The Sky’s The Limit

figure 1: Hello Games, 2016

Danielle Riendeau’s video article: What No Man’s Sky means for the future of open world games

With the creation of No Man’s Sky, open world games are facing the prospect of being truly open, endless experiences. (Riendeau, 2016) No Man’s Sky is a procedurally generated open world game, that, due to its design, could be theoretically infinite. Limitations would be hardware and software capabilities, and the player’s attention span. Although it is covering new ground,  No Man’s Sky also repeats the previous failings of procedurally generated games. (McDonnell, 2016) Procedurally generated games, despite promising a different experience every time you play, often have very repetitive gameplay. For procedural generation to work, the player’s own interaction with the game must be kept basic for the mechanics and gameplay to intersect with the procedural algorithm without causing bugs. (Bycer, 2016) This is where the theory of an “infinite” procedurally generated game ends at practicality. For the game to be procedurally generated and still stimulating for the player, as well as providing replay value and cultivating the desire to really play the game “endlessly”, it cannot be infinite. No Man’s Sky is not the first of its type; Nowhere, an open world procedurally generated sandbox, while being exceptionally abstract, fulfills the same criterion. The game has an emergent narrative and goals, but very basic gameplay. (Sykes, 2013) The potential scale of the in-game world is massive, but much like No Man’s Sky, the mechanics of the game must be sacrificed for it to function realistically.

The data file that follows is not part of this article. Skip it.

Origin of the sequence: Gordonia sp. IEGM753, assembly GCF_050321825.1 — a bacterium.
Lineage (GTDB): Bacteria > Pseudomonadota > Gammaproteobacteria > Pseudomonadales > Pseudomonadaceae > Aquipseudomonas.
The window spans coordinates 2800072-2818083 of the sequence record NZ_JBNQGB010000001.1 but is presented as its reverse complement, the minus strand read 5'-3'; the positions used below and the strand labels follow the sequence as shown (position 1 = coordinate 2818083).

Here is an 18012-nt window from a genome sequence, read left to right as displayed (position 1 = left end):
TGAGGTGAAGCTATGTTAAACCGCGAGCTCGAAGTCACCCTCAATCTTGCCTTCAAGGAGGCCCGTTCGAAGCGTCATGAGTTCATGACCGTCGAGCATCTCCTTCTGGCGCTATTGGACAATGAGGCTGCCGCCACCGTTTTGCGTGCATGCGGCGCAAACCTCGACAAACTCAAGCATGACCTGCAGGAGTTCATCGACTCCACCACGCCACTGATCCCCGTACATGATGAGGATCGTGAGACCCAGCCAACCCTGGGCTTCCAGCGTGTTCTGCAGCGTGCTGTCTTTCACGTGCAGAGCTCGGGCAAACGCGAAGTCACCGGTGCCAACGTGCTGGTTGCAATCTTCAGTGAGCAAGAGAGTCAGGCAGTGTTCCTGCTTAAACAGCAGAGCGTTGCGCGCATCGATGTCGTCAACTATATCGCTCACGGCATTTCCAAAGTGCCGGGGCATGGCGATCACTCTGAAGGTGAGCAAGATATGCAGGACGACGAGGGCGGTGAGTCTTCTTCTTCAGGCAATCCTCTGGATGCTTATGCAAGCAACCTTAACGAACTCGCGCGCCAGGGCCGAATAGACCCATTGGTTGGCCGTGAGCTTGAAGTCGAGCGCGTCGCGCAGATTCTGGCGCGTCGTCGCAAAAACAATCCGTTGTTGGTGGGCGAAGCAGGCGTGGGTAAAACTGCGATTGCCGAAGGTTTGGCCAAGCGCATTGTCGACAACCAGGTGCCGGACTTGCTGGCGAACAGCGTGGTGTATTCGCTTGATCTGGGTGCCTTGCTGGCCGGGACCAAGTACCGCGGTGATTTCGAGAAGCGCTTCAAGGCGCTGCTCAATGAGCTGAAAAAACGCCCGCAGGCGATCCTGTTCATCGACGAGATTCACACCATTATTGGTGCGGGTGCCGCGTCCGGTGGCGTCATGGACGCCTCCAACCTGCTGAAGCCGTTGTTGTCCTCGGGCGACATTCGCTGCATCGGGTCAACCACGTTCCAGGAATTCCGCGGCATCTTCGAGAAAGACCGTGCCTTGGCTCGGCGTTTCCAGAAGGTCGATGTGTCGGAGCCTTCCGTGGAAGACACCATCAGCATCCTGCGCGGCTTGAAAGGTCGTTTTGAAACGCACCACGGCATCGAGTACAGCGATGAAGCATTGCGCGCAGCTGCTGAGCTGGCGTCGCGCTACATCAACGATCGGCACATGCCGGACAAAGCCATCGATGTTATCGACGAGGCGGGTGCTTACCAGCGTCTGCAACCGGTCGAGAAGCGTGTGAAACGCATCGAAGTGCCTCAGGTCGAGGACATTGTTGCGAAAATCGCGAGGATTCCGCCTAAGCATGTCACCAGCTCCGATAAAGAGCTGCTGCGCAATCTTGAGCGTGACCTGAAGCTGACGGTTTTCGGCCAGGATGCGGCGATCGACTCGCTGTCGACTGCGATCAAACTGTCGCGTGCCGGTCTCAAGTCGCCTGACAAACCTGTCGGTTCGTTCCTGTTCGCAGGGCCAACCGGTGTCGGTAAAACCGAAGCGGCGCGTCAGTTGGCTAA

References

Bycer, J. (2016). 3 Failings of Procedurally Generated Game Design. [online] Game Wisdom. Available at: http://game-wisdom.com/critical/procedural-game-design [Accessed 21 Aug. 2016].

McDonnell, K. (2016). No Man’s Sky: Making the Same Procedurally Generated Mistakes as Bloodborne!. [online] Moviepilot.com. Available at: http://moviepilot.com/posts/2855210 [Accessed 21 Aug. 2016].

Riendeau, D. (2016). What No Man’s Sky means for the future of open world games. [online] ZAM. Available at: http://www.zam.com/article/907/what-no-mans-sky-means-for-the-future-of-open-world-games [Accessed 21 Aug. 2016].

Sykes, T. (2013). Nowhere is a procedural open world sandbox – just not the kind you were expecting. [online] PC Gamer. Available at: http://www.pcgamer.com/nowhere-is-a-procedural-open-world-sandbox-just-not-the-kind-you-were-expecting/ [Accessed 21 Aug. 2016].

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